He was the father of a pre-marital child, he was a thief, and he was a murderer. Upon that, even after he had committed these crimes, Kumalo was disgusted by the fact that Absalom didn't repent for anyone but himself when Kumalo went to visit him. Yet as the novel progresses the audience can see Kumalo's increasing acceptance of his child. The effects of having living in a parson's home are evident in Absalom.
Plot summary[ edit ] In the remote village of Ndotsheni, in the Natal province of eastern South Africathe Reverend Stephen Kumalo receives a letter from a fellow minister summoning him to Johannesburg. He is needed there, the letter says, to help his sister, Gertrude, who the letter says has fallen ill.
Kumalo undertakes the difficult and expensive journey to the city in the hopes of aiding Gertrude and of finding his son, Absalom, who traveled to Johannesburg from Ndotsheni and never returned.
In Johannesburg, Kumalo is warmly welcomed by Msimangu, the priest who sent him the letter, and given comfortable lodging by Mrs. Lithebe, a Christian woman who feels that helping others is her duty. Kumalo visits Gertrude, who is now a prostitute and liquor seller, and persuades her to come back to Ndotsheni with her young son.
A more difficult quest follows, when Kumalo and Msimangu begin searching the labyrinthine metropolis of Johannesburg for Absalom. One clue leads to another, and as Kumalo travels from place to place, he begins to see the gaping racial and economic divisions that are threatening to split his country.
Eventually, Kumalo discovers that his son has spent time in a reformatory and that he has gotten a girl pregnant.
Meanwhile, the newspapers announce that Arthur Jarvis, a prominent white crusader for racial justice, has been murdered in his home by a gang of burglars. With the help of friends, Kumalo obtains a lawyer for Absalom and attempts to understand what his son has become.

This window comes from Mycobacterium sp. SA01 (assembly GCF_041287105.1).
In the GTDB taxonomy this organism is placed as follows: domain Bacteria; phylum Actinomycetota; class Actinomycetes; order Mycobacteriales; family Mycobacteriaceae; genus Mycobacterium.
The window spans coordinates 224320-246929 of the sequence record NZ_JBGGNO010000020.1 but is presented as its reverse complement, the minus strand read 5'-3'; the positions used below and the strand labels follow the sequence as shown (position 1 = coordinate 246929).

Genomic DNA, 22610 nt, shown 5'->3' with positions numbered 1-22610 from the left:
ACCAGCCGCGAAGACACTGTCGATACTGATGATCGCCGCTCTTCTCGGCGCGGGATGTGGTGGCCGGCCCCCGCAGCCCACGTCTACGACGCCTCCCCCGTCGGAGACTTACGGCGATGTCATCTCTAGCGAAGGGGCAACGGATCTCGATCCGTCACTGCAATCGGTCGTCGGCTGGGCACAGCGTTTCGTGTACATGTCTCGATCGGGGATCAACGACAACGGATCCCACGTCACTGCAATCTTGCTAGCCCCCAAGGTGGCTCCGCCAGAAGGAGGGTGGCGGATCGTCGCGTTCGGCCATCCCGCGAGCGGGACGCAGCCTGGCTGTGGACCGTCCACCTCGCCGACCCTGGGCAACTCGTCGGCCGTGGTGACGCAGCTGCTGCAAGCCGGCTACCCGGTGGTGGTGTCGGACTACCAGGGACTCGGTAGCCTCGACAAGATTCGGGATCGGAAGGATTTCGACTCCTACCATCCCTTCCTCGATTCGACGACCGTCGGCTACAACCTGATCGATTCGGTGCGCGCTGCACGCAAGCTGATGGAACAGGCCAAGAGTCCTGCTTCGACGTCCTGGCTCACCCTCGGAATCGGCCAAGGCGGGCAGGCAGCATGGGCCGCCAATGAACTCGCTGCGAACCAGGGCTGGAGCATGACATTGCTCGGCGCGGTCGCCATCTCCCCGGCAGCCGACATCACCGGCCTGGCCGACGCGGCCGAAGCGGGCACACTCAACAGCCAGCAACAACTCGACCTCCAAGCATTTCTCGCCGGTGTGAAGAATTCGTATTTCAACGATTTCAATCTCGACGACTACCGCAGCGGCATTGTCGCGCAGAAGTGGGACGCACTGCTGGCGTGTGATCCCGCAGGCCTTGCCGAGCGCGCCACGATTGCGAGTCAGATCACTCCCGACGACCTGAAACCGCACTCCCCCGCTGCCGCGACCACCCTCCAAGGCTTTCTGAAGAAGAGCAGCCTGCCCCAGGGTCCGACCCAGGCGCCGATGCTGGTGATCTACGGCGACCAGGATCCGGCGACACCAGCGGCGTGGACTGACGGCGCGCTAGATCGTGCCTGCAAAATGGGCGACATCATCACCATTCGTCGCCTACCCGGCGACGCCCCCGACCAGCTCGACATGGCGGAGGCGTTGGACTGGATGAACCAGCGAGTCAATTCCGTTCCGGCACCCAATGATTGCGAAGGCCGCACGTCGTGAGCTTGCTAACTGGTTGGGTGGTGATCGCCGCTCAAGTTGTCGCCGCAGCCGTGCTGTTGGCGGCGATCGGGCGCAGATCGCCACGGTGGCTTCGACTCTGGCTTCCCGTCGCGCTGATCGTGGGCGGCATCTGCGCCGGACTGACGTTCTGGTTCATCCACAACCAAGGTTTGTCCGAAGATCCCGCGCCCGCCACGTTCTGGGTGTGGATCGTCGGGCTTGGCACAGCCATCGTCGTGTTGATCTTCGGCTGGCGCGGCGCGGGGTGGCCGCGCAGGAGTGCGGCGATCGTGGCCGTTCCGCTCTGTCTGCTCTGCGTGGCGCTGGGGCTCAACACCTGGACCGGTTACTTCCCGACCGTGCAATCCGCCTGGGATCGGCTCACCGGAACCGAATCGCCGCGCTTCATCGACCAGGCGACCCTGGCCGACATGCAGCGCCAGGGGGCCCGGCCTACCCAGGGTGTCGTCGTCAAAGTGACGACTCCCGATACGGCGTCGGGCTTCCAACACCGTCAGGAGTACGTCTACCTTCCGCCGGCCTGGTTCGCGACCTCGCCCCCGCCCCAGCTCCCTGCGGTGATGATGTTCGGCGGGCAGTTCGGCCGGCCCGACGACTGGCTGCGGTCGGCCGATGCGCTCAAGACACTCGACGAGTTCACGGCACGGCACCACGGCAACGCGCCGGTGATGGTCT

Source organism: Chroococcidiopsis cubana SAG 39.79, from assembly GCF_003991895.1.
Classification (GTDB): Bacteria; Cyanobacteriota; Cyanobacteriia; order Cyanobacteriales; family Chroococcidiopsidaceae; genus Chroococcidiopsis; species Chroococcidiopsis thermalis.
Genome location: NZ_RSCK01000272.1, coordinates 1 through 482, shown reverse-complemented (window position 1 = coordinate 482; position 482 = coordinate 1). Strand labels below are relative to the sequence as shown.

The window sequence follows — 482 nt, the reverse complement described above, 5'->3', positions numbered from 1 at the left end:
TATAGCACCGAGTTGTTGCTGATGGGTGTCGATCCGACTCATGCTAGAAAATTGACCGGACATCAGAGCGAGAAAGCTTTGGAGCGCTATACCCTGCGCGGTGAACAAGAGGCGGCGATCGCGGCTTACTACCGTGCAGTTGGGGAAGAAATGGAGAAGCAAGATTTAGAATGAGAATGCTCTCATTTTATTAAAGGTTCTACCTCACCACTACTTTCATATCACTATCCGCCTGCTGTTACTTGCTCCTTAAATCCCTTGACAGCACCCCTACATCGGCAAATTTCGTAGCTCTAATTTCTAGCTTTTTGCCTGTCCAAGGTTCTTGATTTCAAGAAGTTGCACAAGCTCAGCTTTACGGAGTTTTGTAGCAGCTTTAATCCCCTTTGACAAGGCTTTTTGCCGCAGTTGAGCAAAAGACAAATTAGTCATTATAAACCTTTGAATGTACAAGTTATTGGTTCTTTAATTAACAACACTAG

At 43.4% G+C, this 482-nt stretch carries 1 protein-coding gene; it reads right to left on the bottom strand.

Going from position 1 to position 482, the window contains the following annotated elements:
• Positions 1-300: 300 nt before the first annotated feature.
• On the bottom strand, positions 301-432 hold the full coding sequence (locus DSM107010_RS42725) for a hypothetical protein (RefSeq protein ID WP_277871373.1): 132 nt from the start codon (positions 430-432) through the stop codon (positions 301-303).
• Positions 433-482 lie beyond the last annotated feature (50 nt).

Kumalo arranges for Absalom to marry the girl who bears his child, and they bid farewell. The morning of his departure, Kumalo rouses his new family to bring them back to Ndotsheni, only to find that Gertrude has disappeared.
Kumalo is now deeply aware of how his people have lost the tribal structure that once held them together, and returns to his village troubled by the situation.
It turns out that James Jarvis has been having similar thoughts. As the young boy and the old man become acquainted, James Jarvis becomes increasingly involved with helping the struggling village. He donates milk at first and then makes plans for a dam and hires an agricultural expert to demonstrate newer, less devastating farming techniques.
Just as the bishop is on the verge of transferring Kumalo, Jarvis sends a note of thanks for the wreath and offers to build the congregation a new church, and Kumalo is permitted to stay in his parish.
Characters[ edit ] Stephen Kumalo: A year-old Zulu priest who attempts to find his family in Johannesburgand later to reconstruct the disintegrating tribe in his village. A priest from Johannesburg who helps Kumalo find his son Absalom.
The young sister of Stephen who becomes a prostitute in Johannesburg and leads a dissolute life. A wealthy landowner whose son, Arthur, is murdered. He comes to the realization of the guilt of white residents in such crimes and forgives the Kumalos. Murdered by Absalom Kumalo, he is the son of James Jarvis.